Chaos deepens at Rome's blaze-hit airport

Chaos deepens at Rome's blaze-hit airport
Rome's airport plunged into chaos in early May following a fire at terminal three. Photo: Tiziana Fabi/AFP

Long-haul travellers departing from Rome’s Fiumicino airport described scenes of chaos on Sunday as one of the terminals, which was hit by a fire in May, remains partially closed.


Capacity at the airport has been reduced to 60 percent after the fire caused the closure of the security gates at terminal three, which handles international flights.

And the situation is showing little sign of improving anytime soon, with a report from the Italian National Institute of Health (ISS) on Friday saying that the full reopening of the terminal will be delayed due to lingering contaminants.

“In order to ensure that air quality standards, in line with the guidelines set by the World Health Organization, are met, we will proceed in a timely manner to ensure the elimination of pollution is complete before [the terminal] is reopened”, the report said.

Passengers have been checking in for flights at other terminals but the increase in traffic is putting a strain on the system, and at the busiest time of the year.

Rachel McNally, who was travelling from Rome to Dubai with Emirates, told The Local that she narrowly made her flight on Sunday due to the confusion and severe delays at security and passport control.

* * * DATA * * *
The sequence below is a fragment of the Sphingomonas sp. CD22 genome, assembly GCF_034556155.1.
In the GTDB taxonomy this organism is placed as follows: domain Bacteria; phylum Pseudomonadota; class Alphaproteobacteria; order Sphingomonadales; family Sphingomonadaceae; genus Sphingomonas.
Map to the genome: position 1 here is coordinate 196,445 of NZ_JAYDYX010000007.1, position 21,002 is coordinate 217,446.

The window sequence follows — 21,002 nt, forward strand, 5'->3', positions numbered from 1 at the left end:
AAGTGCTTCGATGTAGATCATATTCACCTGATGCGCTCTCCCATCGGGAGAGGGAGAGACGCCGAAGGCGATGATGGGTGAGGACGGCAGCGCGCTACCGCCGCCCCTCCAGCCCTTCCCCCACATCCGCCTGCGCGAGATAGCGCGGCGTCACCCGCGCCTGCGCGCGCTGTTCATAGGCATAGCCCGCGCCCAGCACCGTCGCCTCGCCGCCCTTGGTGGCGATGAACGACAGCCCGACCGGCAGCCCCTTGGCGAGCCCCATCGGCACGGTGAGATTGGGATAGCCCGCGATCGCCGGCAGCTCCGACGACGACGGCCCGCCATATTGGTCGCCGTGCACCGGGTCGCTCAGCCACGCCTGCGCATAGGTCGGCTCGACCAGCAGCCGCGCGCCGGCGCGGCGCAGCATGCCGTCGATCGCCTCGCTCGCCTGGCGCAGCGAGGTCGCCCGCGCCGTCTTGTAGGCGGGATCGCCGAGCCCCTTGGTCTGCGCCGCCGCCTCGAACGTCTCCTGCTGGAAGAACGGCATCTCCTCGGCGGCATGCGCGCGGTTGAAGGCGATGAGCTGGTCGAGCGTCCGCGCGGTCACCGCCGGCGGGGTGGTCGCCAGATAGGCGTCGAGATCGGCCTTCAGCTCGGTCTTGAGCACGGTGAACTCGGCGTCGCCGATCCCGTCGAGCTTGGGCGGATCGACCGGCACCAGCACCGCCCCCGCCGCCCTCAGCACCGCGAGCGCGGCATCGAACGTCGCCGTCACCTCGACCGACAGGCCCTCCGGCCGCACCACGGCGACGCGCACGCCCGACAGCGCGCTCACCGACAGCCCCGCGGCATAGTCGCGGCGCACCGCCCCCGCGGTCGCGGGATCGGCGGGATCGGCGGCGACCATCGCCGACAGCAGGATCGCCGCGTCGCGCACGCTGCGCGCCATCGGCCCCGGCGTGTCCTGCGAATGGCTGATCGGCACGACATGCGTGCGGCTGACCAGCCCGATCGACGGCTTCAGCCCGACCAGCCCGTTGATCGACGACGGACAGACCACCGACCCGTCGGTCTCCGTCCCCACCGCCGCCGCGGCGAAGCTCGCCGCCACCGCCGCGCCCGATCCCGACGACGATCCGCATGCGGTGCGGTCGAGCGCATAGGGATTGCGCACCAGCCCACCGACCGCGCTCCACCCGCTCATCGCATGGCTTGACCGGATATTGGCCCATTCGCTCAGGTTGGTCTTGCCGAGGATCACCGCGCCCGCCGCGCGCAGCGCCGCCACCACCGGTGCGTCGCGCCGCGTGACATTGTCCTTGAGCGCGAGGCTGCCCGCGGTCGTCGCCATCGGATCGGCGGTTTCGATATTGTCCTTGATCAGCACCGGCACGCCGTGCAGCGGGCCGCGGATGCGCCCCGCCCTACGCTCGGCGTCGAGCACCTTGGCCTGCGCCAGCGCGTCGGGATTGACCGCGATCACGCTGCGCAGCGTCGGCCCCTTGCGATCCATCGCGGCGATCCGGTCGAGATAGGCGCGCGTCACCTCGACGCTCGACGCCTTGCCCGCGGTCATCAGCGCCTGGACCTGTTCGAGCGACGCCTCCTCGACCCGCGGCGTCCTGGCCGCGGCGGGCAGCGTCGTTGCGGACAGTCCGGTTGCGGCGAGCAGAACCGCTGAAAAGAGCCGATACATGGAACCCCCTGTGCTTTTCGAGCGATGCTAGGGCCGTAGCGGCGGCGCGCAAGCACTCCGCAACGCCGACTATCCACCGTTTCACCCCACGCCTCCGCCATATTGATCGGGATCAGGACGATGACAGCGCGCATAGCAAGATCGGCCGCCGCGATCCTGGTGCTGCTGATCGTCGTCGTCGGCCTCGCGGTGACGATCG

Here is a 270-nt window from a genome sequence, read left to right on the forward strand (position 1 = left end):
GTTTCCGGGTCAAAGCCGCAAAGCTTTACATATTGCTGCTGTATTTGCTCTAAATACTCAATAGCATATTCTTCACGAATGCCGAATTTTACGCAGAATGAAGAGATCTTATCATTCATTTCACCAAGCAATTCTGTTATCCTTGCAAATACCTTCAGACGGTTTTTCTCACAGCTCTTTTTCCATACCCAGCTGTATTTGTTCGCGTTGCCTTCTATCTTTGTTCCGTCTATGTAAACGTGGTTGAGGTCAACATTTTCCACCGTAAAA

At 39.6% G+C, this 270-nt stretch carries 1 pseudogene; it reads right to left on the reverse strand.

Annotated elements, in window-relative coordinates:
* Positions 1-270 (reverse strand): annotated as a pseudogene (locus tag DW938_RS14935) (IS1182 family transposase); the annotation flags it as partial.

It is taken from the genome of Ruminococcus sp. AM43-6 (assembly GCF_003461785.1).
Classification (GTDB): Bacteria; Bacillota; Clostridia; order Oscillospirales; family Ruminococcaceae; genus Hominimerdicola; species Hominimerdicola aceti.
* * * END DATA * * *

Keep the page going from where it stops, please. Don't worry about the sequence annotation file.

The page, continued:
“After discovering that my check-in was actually in terminal one and not three, as my airline told me, the check-in process itself was incredibly confusing because the staff had to explain where my gate was, which involved walking several long corridors and two bus transfers, not to mention the long lines to pass security and passport control.”

Kelly Jenkins, who was also travelling to Dubai, said he felt “panicked” about making his flight, despite giving himself extra time.

"I arrived three hours early," he told The Local.

"But still only made the flight in the nick of time."

Some 11 million passengers passed through Fiumicino airport between January and April, according to official figures, a rise of 8.3 percent on the same period in 2014.

The airport plunged into chaos after the blaze, triggered by an electrical fault, in early May.

It took more than five hours to bring the overnight fire fully under control, by which point it had devastated a shopping area with a string of up-market boutiques.

Staff working near the affected area have been ordered to wear air pollution masks and have seen their shifts cut to a maximum of four hours.

The terminal is one of four at the airport and serves flights to European countries outside the Schengen no-borders zone and destinations further afield with the exception of Israel and the United States.


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